Large language models can only consider a limited amount of text at one time when generating a response or prediction. This is called the context length. It differs across models.
But one trend is interesting. Context length is increasing.
- GPT-1 (2018) had a context length of 512 tokens.
- GPT-2 (2019) supported 1,024.
- GPT-3 (2020) supported 2,048.
- GPT-3.5 (2022) supported 4,096
- GPT-4 (2023) first supported 8,192. Then 16,384. Then 32,768. Now, it supports up to 128,000 tokens.
Just using the OpenAI models for comparison, context length has, on average, doubled every year for the last five years. An observation akin to Moore’s Law:
The maximum context length of state-of-the-art Large Language Models is expected to double approximately every two years, driven by advances in neural network architectures, data processing techniques, and hardware capabilities.
It’s generally hard to scale — for many years, the attention mechanism scaled quadratically (until FlashAttention). It’s even harder to get models to consider longer contexts (early models with high context lengths had trouble considering data in the middle).
Understanding relationships and dependencies across large portions of text is difficult otherwise. Small context lengths require documents to be chunked up and processed bit by bit (with something like retrieval augmented generation).
With long enough context lengths, we might ask questions on entire books or write full books with a single prompt. We might analyze an entire codebase in one pass. Or extract useful information from mountains of legal documents with complex interdependencies.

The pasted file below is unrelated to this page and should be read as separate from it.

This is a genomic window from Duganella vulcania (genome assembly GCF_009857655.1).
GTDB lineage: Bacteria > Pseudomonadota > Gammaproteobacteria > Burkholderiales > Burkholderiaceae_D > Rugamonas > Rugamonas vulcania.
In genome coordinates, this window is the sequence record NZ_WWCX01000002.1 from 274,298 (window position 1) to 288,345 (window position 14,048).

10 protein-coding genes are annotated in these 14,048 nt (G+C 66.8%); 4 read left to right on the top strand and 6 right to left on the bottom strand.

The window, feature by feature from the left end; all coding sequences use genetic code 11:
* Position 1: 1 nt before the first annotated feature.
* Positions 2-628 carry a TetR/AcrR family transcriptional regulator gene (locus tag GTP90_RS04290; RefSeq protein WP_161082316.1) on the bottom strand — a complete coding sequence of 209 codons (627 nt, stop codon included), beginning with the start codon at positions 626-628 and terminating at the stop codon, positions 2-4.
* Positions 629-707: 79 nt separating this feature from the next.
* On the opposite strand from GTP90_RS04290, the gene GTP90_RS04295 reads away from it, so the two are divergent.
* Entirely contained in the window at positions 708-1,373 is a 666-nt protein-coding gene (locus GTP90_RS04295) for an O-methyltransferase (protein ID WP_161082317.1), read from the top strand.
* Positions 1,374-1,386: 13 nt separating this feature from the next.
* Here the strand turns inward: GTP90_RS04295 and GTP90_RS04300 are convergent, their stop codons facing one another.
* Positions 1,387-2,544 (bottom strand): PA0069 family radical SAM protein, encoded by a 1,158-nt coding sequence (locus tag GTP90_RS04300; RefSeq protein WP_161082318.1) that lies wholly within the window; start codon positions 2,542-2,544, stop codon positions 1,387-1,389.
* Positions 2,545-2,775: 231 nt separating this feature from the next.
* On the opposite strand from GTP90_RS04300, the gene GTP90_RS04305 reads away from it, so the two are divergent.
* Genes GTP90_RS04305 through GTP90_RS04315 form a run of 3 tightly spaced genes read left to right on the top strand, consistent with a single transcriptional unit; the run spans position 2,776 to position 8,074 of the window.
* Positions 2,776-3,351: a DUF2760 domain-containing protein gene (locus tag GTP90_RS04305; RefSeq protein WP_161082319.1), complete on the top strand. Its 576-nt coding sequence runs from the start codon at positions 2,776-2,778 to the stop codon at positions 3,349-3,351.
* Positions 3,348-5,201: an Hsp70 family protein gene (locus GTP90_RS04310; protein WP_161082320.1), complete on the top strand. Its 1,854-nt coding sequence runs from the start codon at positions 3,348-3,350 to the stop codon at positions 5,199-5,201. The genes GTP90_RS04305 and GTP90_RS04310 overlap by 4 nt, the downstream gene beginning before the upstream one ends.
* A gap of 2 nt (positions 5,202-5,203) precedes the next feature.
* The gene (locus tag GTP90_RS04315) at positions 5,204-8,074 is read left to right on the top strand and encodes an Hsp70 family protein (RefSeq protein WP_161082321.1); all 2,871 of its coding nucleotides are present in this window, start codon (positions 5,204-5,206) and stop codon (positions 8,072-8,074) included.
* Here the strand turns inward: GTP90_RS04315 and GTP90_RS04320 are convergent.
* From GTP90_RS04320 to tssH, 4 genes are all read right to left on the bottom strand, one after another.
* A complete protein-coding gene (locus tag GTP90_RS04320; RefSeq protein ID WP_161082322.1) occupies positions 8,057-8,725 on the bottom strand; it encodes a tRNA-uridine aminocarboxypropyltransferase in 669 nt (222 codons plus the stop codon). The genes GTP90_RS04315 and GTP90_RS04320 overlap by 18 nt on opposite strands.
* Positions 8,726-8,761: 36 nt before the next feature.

What might lead to longer context lengths?
Advances in architecture. Innovations like FlashAttention turned the computational complexity of the attention mechanism from quadratic to linear with respect to context length. Doubling the context length no longer means quadrupling the computation cost.
Rotary Positional Encoding (RoPE) is another architectural enhancement that makes context length scale more efficiently. It also helps models generalize to longer contexts.
Advances in data processing techniques. You can increase context length in two ways. First, you can train the model with longer context lengths. That’s difficult because it’s much more computationally expensive, and it’s hard to find datasets with long context lengths (most documents in CommonCrawl have fewer than 2,000 tokens).
The second, more common, way is to fine-tune a base model with a longer context window. Code Llama is a 16k context length fine-tuned version on top of Llama 2 (4k context length).
Advances in hardware capabilities. Finally, the more we can make the attention mechanism and other bottlenecks in training and inference more efficient, the more they can scale with advances in the underlying hardware.
There’s still work to be done. How do we determine context length for data? It’s simple enough if it’s the same file (a book, a webpage, a file). But how should we represent an entire codebase in the training data? Or a semester’s worth of lectures from a college class? Or a long online discussion? Or a person’s medical records from their entire life?